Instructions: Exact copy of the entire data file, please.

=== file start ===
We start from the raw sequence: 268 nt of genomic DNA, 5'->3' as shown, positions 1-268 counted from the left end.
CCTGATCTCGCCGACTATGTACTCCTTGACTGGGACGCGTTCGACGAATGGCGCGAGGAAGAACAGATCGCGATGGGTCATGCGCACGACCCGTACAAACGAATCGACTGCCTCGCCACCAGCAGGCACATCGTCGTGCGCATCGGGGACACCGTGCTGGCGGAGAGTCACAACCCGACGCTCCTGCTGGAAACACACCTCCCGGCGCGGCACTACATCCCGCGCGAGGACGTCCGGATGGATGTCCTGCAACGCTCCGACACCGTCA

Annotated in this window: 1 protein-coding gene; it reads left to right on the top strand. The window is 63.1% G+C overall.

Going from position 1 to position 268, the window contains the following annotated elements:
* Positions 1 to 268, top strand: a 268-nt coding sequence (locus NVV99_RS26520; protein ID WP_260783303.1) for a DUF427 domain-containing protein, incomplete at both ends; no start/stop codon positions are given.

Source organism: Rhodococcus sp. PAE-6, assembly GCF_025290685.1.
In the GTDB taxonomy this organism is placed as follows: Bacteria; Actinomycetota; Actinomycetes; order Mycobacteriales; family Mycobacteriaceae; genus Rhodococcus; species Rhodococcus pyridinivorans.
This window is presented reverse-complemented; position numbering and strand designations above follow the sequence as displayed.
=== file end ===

We start from the raw sequence: 268 nt of genomic DNA, 5'->3' as shown, positions 1-268 counted from the left end.
CCTGATCTCGCCGACTATGTACTCCTTGACTGGGACGCGTTCGACGAATGGCGCGAGGAAGAACAGATCGCGATGGGTCATGCGCACGACCCGTACAAACGAATCGACTGCCTCGCCACCAGCAGGCACATCGTCGTGCGCATCGGGGACACCGTGCTGGCGGAGAGTCACAACCCGACGCTCCTGCTGGAAACACACCTCCCGGCGCGGCACTACATCCCGCGCGAGGACGTCCGGATGGATGTCCTGCAACGCTCCGACACCGTCA

Annotated in this window: 1 protein-coding gene; it reads left to right on the top strand. The window is 63.1% G+C overall.

Going from position 1 to position 268, the window contains the following annotated elements:
* Positions 1 to 268, top strand: a 268-nt coding sequence (locus NVV99_RS26520; protein ID WP_260783303.1) for a DUF427 domain-containing protein, incomplete at both ends; no start/stop codon positions are given.

Source organism: Rhodococcus sp. PAE-6, assembly GCF_025290685.1.
In the GTDB taxonomy this organism is placed as follows: Bacteria; Actinomycetota; Actinomycetes; order Mycobacteriales; family Mycobacteriaceae; genus Rhodococcus; species Rhodococcus pyridinivorans.
This window is presented reverse-complemented; position numbering and strand designations above follow the sequence as displayed.